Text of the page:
The Real Goodness BlogTM

Understanding Food Labels – Ingredient list & Nutrition Facts

Do you ever wonder what goes into making the foods you eat, and what it means to your health? You’re not alone! In a recent survey, about 70% of Canadians say that food labels are an important source of nutrition information.[1]  Indeed, food labels are the most reliable source of information on pre-packaged foods and drinks and give you valuable guidance to help you make healthy choices. Let’s have a closer look the key information on food labels.

Ingredient List

Consumers expect to know exactly what is in their food so they can make informed choices that are in line with their values and health needs. Ingredients are listed in order of weight, beginning with the ingredient that weighs the most and ending with the ingredient that weighs the least. This means that a food contains more of the ingredients found at the beginning of the list, and less of the ingredients at the end of the list.

If you have allergies to foods, one of the most important things you can do is check ingredients carefully every time before eating a food.[2] [3] This will help prevent reactions to your allergens. Food allergens, gluten and added sulphites must also be shown in the ingredient list in one of two ways: 1) declared in the list of ingredients or 2) in a “contains” statement at the end of the list of ingredients.[4] MadeGood Granola Minis and Bars are school safe and allergy friendly because they are made in a facility free from all 10 priority allergens identified by Health Canada: Peanuts, Tree nuts, Wheat, Eggs, Milk (Dairy), Sesame, Soy, Seafood (Fish, Crustaceans and Shellfish), Mustard and Sulphites. [5] .

Nutrition Facts Table[6]

The nutrition facts table can help you make informed food choices when grocery shopping. There are 13 core nutrients that must be listed in a nutrition facts table and many others are optional. On packaged foods the nutrition information is based on a serving size which is shown at the top of the Nutrition Facts table. You can discover the food’s nutritional value (amount of calories and nutrients) for the declared serving size by looking at the percent Daily Value (% DV) column.  % DV can be used as a simple ‘rule of thumb’ with 5% DV or less meaning a little, and 15% DV or more meaning a lot of a nutrient. Use the Nutrition Facts Table to compare 2 products to make informed food choices. [Dietitian’s Tip look for foods with: INCREASED Fibre and LESS Saturated fat, Sodium, Sugars].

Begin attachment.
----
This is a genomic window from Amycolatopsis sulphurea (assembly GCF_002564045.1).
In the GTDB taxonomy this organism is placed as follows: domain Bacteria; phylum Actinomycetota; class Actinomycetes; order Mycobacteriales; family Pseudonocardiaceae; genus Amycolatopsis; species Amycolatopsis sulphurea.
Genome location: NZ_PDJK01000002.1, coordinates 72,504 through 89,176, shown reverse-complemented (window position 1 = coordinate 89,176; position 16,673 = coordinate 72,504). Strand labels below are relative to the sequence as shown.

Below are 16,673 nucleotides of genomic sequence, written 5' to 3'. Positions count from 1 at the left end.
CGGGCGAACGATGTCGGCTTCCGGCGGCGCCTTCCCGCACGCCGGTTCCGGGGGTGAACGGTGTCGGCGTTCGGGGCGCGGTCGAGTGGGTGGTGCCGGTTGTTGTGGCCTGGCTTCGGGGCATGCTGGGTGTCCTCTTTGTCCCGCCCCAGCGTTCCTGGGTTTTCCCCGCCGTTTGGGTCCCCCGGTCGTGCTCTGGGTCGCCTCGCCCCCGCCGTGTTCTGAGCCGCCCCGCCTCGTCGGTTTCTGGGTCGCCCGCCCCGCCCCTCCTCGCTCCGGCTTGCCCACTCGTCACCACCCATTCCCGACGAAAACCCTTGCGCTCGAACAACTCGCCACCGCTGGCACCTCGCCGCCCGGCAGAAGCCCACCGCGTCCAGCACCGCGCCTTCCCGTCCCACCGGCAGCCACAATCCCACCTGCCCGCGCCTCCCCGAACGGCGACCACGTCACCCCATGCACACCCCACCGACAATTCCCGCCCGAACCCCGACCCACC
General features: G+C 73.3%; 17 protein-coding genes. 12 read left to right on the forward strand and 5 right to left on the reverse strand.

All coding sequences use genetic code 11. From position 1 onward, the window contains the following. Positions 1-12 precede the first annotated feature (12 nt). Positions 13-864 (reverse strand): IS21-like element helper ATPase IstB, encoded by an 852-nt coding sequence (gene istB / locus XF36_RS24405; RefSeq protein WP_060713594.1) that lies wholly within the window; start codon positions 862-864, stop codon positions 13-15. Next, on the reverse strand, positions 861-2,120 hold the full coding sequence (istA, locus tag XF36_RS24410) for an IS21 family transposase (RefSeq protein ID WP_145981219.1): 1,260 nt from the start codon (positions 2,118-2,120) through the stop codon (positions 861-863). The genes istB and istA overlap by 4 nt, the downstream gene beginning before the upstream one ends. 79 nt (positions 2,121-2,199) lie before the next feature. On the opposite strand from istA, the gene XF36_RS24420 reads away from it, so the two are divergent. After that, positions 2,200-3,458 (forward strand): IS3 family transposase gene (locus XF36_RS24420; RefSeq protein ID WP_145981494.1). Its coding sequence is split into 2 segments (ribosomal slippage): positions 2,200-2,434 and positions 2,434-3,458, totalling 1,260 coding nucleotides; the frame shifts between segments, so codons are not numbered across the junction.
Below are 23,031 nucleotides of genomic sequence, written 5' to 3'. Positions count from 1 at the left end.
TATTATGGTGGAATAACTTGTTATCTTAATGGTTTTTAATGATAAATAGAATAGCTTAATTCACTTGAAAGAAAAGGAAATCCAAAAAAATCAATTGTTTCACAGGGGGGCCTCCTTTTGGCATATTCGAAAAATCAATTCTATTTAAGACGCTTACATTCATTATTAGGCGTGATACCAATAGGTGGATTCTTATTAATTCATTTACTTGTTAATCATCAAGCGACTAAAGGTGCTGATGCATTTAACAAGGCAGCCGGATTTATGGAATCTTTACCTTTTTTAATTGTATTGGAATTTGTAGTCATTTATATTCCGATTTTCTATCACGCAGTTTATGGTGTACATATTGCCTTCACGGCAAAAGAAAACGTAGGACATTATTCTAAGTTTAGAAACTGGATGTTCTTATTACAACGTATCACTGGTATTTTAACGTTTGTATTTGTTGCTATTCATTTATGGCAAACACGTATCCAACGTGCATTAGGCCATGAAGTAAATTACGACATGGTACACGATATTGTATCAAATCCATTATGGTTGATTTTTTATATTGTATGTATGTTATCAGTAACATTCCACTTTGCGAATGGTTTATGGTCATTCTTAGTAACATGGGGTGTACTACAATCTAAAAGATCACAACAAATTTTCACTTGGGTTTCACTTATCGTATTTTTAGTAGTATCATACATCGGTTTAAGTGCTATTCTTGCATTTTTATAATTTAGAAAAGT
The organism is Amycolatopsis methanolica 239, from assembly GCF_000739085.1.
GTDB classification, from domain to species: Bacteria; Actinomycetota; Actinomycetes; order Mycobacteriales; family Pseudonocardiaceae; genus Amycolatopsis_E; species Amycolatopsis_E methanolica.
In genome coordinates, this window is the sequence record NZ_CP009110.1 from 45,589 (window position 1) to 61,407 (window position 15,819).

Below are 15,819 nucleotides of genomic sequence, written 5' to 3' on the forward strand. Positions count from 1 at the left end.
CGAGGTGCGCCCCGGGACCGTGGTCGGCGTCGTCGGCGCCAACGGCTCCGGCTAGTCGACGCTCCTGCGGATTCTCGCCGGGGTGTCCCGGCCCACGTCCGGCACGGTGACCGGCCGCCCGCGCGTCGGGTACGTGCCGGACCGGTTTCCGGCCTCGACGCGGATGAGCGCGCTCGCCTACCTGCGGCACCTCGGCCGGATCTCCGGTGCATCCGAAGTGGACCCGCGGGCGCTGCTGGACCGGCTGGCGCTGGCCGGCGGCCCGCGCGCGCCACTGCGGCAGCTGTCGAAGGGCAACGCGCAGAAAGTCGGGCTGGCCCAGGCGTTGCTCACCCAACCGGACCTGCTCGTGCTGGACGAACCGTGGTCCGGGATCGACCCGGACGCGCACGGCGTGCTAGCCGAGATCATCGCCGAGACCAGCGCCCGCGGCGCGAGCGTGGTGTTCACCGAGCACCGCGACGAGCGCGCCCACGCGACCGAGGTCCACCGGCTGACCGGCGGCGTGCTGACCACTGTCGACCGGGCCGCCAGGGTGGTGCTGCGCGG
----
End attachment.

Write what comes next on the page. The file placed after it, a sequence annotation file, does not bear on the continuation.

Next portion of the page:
MGCN-CrispySquares-Vanilla-Nutritional Panel-V2

Other information you may see on labels (ex Vegan, Kosher, GF, Organic etc.

Canada-Icons

Front of Package (FOP) labelling in the form of symbols, logos, and designs provide a simplified summary of the features of food products. Check out what’s behind MadeGood’s healthiness. [522] (list FOPs, link to blog page)

Lucia Weiler is a Registered Dietitian (Nutritionist) and Professional Home Economist with a passion for food, health and wellness. She is the President of Weiler Nutrition Communications Inc. a consulting practice that provides expert services in nutrition trends, education, food safety and labelling compliance.  Lucia is a pro at translating the science of nutrition into easy to understand, practical advice for Canadians. She is faculty at Humber College and Member of the Board of Directors for Dietitians of Canada. For more insightful nutrition tips visit www.weilernutrition.com or follow on Twitter/Instagram @LuciaWeilerRD

[1] Health Canada (2011)

[2] Food Allergy Canada, Understanding food labels.   http://foodallergycanada.ca/allergy-safety/food-labelling/

[3] Duyff, (2017) Complete Food and Nutrition Guide, Academy of Nutrition and Dietetics

[4] Canadian Food Inspection Agency (2016) List of Ingredients and Allergens.  http://www.inspection.gc.ca/food/labelling/food-labelling-for-industry/list-of-ingredients-and-allergens/eng/1383612857522/1383612932341?chap=2#s7c2